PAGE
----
• Review: The Longest Day

    From Roger Bell_West's autoposter@21:1/5 to All on Wed Nov 23 09:49:52 2016
    1962 war, dir. Ken Annakin, Andrew Marton, Bernhard Wicki and others: [IMDb](http://www.imdb.com/title/tt0056197/) / [allmovie](http://www.allmovie.com/movie/the-longest-day-v29958)

    The tale of the D-Day invasion in 1944, with a literal cast of thousands.

    This was one of the last of the "big" Second World War films,
    with filming in many of the real locations, combined with military
    advisors who'd actually been there (on both sides). It is nonetheless
    a film of its era: its mannered, bloodless beach assaults are unlikely
    to send combat veterans into post-traumatic stress attacks as the
    opening moments of _Saving Private Ryan_ famously did, and that may
    not be a bad thing.

    All the major elements of the fighting on the 6th of June are here:
    the glider assaults to secure the Bénouville and Ranville bridges, the scattered American paratrooper assault on Saint-Mère-Église,
    infiltration and sabotage by the French Resistance, and the battles up
    the landing beaches, on Pointe du Hoc and in Ouistreham. On the Axis
    side, we mostly see high command's uncertainty about whether this
    really is the full invasion or just a bluff, as well as a couple of
    pilots who end up in the only fighters strafing the beaches. Unlike
    many other American war films, this does admit that there were
    non-American Allied troops involved; even the Free French get a look

    It sometimes comes over as more of a pageant of stars than a war film, especially when John Wayne is on screen (nearly 30 years older when
    filming started than Lt Colonel Vandervoort was in the real thing); he
    was enough of a star at the time that he was able to throw his weight
    around and displace Charlton Heston, who was originally offered the
    role. Most of the other big names are on screen too briefly to
    register as more than a cameo, and one or two are unrecognisable
    unless you're looking for them (for example Sean Connery's turn as a
    British soldier; he apparently asked for his part to be finished early
    so that he could go to Jamaica to work on a little-known film called
    _Dr. No_). Richard Burton has an effective cameo as an RAF pilot who's
    survived too many missions, and Robert Mitchum as an Assistant
    Division Commander makes his mark, but otherwise the characters are
    mostly there as focal points for the viewer rather than as drivers of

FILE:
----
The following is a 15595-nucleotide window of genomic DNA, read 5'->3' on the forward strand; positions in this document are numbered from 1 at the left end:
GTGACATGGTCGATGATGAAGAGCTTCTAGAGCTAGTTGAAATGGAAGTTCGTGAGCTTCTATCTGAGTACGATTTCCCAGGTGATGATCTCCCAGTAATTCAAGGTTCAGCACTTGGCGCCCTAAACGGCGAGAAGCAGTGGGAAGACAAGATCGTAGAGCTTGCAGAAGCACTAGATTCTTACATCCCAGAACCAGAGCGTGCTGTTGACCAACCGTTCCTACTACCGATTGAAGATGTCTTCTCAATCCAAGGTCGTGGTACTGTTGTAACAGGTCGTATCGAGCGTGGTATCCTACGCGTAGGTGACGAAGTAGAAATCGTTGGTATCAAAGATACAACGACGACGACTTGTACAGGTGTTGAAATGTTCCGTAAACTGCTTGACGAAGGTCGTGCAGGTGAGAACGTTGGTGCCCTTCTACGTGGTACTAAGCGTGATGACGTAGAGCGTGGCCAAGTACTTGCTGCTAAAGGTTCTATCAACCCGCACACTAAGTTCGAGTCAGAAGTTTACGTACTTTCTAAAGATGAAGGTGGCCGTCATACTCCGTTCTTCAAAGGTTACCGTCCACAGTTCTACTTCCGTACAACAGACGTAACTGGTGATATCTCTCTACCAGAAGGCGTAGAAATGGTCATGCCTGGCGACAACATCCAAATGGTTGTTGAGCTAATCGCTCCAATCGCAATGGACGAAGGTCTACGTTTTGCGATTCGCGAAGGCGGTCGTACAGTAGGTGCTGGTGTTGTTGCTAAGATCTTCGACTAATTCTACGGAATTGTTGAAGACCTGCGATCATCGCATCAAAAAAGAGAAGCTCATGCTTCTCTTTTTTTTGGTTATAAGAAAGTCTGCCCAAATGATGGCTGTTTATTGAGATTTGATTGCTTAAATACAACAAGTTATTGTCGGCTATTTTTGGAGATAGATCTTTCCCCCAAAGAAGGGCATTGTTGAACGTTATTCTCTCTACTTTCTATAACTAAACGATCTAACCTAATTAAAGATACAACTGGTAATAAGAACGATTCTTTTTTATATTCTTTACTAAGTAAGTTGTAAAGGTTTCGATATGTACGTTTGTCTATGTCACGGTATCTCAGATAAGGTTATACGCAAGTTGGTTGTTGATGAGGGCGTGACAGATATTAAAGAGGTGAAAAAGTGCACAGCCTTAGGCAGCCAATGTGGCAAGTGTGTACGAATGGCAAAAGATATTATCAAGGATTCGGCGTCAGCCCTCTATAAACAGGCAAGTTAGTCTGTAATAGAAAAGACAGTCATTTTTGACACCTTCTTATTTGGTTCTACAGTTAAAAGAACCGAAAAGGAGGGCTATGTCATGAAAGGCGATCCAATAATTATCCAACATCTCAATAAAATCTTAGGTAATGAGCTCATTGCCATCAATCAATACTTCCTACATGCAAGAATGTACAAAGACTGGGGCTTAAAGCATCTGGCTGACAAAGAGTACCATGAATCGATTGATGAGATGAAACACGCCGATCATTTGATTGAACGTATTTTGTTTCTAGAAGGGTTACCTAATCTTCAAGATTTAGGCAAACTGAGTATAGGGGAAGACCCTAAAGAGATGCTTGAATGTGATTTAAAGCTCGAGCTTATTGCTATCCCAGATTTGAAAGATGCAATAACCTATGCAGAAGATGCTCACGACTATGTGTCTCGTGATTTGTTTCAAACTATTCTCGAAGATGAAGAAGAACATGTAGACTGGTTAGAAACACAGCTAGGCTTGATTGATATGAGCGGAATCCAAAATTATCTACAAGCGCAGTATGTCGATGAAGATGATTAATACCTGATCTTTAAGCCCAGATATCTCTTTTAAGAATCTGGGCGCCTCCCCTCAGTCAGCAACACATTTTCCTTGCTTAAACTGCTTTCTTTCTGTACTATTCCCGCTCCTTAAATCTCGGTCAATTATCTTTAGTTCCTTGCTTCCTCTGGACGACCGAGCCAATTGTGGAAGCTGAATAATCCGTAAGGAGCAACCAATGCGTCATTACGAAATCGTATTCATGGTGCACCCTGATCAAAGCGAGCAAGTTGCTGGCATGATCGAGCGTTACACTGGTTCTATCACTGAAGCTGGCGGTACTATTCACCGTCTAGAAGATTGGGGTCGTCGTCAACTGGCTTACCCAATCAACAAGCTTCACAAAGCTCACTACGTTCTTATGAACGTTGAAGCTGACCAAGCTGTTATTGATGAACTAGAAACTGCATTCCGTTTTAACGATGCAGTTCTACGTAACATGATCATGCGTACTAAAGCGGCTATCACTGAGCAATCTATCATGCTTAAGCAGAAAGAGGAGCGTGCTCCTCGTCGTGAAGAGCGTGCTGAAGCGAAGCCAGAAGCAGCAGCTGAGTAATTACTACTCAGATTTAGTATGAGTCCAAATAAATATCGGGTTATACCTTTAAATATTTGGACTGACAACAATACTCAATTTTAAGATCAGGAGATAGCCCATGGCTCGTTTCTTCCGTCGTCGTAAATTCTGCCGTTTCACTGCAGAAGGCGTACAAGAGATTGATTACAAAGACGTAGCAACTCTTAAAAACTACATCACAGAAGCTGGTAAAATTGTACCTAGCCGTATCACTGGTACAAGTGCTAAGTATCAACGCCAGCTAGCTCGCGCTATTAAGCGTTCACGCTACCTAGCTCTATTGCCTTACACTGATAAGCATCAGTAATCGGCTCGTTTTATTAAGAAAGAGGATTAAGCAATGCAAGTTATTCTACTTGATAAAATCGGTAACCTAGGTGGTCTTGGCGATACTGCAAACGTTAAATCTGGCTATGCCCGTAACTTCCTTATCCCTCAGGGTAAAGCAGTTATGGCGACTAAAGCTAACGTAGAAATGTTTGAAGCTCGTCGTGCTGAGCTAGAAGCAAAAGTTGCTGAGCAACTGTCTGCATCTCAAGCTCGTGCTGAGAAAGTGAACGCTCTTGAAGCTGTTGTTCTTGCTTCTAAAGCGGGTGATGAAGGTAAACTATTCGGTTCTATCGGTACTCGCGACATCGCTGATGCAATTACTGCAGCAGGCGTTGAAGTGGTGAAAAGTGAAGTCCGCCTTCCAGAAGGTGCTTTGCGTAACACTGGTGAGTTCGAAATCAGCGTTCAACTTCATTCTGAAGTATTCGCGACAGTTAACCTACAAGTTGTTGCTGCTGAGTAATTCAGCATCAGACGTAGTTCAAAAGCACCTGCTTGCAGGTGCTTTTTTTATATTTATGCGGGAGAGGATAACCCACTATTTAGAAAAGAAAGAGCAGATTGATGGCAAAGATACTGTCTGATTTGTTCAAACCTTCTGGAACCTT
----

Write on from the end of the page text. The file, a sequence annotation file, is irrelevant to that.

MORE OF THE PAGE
The plot is of course pretty simple anyway: bad guys there, good guys
    here, good guys invade and beat bad guys with some complications. It's simplified further in that there's no mention of the utter failure of
    the invasion to reach its first-day objectives, or the hard fighting
    that was to follow. Still, the Germans are not shown as cartoonish
    villains: some are good men trying to do their best, others (typically higher-ranking) as self-interested politicians, but they're basically
    _on the wrong side_ more than they are nasty people. (Hitler himself
    doesn't appear at all.) The film is based on Cornelius Ryan's book of
    the same name (he also wrote _A Bridge Too Far_), and I find myself
    tempted to read it; certainly this is closer to being a documentary
    than are the vast majority of war films.

    Special effects are all practical, with some optical compositing; this
    becomes very obvious in shots of soldiers on board the landing-craft,
    with back-projected water and ships behind an obviously fixed boat in
    a studio, and I can't help feeling that it would have been easier to
    put a camera aboard the real thing. Other effects work much better:
    maybe there are squibs going off on the ground even after the strafing
    plane has pulled up, but dammit they're _real_ squibs that the actors
    can really react to, not just a mess of pixels added months later.

    There are plenty of factual errors as well as some equipment that is
    clearly anachronistic to the expert eye, but overall this works really
    rather well, and even at three hours and with all the foreigners
    subtitled I'd recommend it to a modern viewer.


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